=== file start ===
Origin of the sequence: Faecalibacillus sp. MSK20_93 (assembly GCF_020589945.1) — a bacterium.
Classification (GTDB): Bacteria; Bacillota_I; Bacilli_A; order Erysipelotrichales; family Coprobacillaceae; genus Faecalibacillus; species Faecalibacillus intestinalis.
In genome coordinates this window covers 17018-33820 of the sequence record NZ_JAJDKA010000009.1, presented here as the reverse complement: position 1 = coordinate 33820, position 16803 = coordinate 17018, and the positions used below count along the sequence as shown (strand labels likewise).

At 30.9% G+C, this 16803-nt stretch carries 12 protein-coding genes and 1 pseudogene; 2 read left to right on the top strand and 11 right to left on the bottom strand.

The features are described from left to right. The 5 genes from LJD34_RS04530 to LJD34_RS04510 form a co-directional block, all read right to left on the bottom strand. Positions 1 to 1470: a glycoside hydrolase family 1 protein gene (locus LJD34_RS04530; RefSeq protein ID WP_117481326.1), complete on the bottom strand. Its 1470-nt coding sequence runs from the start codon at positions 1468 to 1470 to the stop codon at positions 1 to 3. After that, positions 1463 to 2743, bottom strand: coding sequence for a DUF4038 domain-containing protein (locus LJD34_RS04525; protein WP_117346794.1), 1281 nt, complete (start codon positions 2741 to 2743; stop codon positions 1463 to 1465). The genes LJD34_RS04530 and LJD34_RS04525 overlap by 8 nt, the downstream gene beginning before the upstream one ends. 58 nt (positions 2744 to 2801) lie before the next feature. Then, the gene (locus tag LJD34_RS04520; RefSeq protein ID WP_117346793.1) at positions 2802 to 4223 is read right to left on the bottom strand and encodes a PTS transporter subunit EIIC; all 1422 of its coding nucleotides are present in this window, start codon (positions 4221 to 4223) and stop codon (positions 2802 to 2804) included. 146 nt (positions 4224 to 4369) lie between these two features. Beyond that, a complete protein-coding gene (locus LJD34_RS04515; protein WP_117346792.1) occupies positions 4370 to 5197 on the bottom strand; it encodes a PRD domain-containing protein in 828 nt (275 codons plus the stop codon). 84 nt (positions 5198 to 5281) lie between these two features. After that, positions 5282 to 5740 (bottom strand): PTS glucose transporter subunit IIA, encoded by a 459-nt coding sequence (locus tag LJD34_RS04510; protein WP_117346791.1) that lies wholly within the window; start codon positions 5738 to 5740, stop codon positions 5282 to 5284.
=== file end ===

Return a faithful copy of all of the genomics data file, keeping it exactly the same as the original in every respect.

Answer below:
Origin of the sequence: Faecalibacillus sp. MSK20_93 (assembly GCF_020589945.1) — a bacterium.
Classification (GTDB): Bacteria; Bacillota_I; Bacilli_A; order Erysipelotrichales; family Coprobacillaceae; genus Faecalibacillus; species Faecalibacillus intestinalis.
In genome coordinates this window covers 17018-33820 of the sequence record NZ_JAJDKA010000009.1, presented here as the reverse complement: position 1 = coordinate 33820, position 16803 = coordinate 17018, and the positions used below count along the sequence as shown (strand labels likewise).

At 30.9% G+C, this 16803-nt stretch carries 12 protein-coding genes and 1 pseudogene; 2 read left to right on the top strand and 11 right to left on the bottom strand.

The features are described from left to right. The 5 genes from LJD34_RS04530 to LJD34_RS04510 form a co-directional block, all read right to left on the bottom strand. Positions 1 to 1470: a glycoside hydrolase family 1 protein gene (locus LJD34_RS04530; RefSeq protein ID WP_117481326.1), complete on the bottom strand. Its 1470-nt coding sequence runs from the start codon at positions 1468 to 1470 to the stop codon at positions 1 to 3. After that, positions 1463 to 2743, bottom strand: coding sequence for a DUF4038 domain-containing protein (locus LJD34_RS04525; protein WP_117346794.1), 1281 nt, complete (start codon positions 2741 to 2743; stop codon positions 1463 to 1465). The genes LJD34_RS04530 and LJD34_RS04525 overlap by 8 nt, the downstream gene beginning before the upstream one ends. 58 nt (positions 2744 to 2801) lie before the next feature. Then, the gene (locus tag LJD34_RS04520; RefSeq protein ID WP_117346793.1) at positions 2802 to 4223 is read right to left on the bottom strand and encodes a PTS transporter subunit EIIC; all 1422 of its coding nucleotides are present in this window, start codon (positions 4221 to 4223) and stop codon (positions 2802 to 2804) included. 146 nt (positions 4224 to 4369) lie between these two features. Beyond that, a complete protein-coding gene (locus LJD34_RS04515; protein WP_117346792.1) occupies positions 4370 to 5197 on the bottom strand; it encodes a PRD domain-containing protein in 828 nt (275 codons plus the stop codon). 84 nt (positions 5198 to 5281) lie between these two features. After that, positions 5282 to 5740 (bottom strand): PTS glucose transporter subunit IIA, encoded by a 459-nt coding sequence (locus tag LJD34_RS04510; protein WP_117346791.1) that lies wholly within the window; start codon positions 5738 to 5740, stop codon positions 5282 to 5284.